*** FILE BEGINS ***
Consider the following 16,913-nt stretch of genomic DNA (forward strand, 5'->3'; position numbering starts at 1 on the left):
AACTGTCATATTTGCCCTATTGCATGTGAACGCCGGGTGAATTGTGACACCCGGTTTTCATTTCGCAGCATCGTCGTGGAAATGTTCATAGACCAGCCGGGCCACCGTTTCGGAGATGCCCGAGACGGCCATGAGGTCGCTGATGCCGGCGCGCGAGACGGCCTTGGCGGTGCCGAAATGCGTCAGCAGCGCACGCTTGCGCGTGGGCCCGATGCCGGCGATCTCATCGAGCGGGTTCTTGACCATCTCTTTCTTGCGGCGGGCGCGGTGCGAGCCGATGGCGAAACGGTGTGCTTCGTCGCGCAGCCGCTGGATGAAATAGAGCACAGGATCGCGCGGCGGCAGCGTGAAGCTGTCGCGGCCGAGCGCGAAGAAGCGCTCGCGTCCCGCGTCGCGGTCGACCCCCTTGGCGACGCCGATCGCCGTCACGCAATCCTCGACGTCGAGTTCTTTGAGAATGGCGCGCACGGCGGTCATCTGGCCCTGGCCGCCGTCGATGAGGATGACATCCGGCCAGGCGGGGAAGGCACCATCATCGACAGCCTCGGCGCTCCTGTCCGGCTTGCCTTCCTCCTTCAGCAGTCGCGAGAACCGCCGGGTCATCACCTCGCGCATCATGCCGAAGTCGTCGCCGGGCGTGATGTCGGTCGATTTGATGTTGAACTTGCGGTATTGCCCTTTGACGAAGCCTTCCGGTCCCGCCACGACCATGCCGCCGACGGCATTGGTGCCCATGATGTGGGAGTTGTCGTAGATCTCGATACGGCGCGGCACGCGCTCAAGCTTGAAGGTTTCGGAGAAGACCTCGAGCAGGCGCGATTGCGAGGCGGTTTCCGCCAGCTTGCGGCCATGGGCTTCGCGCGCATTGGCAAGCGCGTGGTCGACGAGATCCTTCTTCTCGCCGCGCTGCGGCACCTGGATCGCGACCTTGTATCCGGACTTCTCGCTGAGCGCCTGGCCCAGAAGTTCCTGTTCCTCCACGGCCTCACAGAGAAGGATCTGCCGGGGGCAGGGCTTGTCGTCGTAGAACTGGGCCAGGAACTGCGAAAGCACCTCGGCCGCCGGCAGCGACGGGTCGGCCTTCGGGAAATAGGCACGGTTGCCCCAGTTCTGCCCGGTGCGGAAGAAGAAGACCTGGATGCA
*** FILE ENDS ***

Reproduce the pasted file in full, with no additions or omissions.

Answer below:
Consider the following 16,913-nt stretch of genomic DNA (forward strand, 5'->3'; position numbering starts at 1 on the left):
AACTGTCATATTTGCCCTATTGCATGTGAACGCCGGGTGAATTGTGACACCCGGTTTTCATTTCGCAGCATCGTCGTGGAAATGTTCATAGACCAGCCGGGCCACCGTTTCGGAGATGCCCGAGACGGCCATGAGGTCGCTGATGCCGGCGCGCGAGACGGCCTTGGCGGTGCCGAAATGCGTCAGCAGCGCACGCTTGCGCGTGGGCCCGATGCCGGCGATCTCATCGAGCGGGTTCTTGACCATCTCTTTCTTGCGGCGGGCGCGGTGCGAGCCGATGGCGAAACGGTGTGCTTCGTCGCGCAGCCGCTGGATGAAATAGAGCACAGGATCGCGCGGCGGCAGCGTGAAGCTGTCGCGGCCGAGCGCGAAGAAGCGCTCGCGTCCCGCGTCGCGGTCGACCCCCTTGGCGACGCCGATCGCCGTCACGCAATCCTCGACGTCGAGTTCTTTGAGAATGGCGCGCACGGCGGTCATCTGGCCCTGGCCGCCGTCGATGAGGATGACATCCGGCCAGGCGGGGAAGGCACCATCATCGACAGCCTCGGCGCTCCTGTCCGGCTTGCCTTCCTCCTTCAGCAGTCGCGAGAACCGCCGGGTCATCACCTCGCGCATCATGCCGAAGTCGTCGCCGGGCGTGATGTCGGTCGATTTGATGTTGAACTTGCGGTATTGCCCTTTGACGAAGCCTTCCGGTCCCGCCACGACCATGCCGCCGACGGCATTGGTGCCCATGATGTGGGAGTTGTCGTAGATCTCGATACGGCGCGGCACGCGCTCAAGCTTGAAGGTTTCGGAGAAGACCTCGAGCAGGCGCGATTGCGAGGCGGTTTCCGCCAGCTTGCGGCCATGGGCTTCGCGCGCATTGGCAAGCGCGTGGTCGACGAGATCCTTCTTCTCGCCGCGCTGCGGCACCTGGATCGCGACCTTGTATCCGGACTTCTCGCTGAGCGCCTGGCCCAGAAGTTCCTGTTCCTCCACGGCCTCACAGAGAAGGATCTGCCGGGGGCAGGGCTTGTCGTCGTAGAACTGGGCCAGGAACTGCGAAAGCACCTCGGCCGCCGGCAGCGACGGGTCGGCCTTCGGGAAATAGGCACGGTTGCCCCAGTTCTGCCCGGTGCGGAAGAAGAAGACCTGGATGCA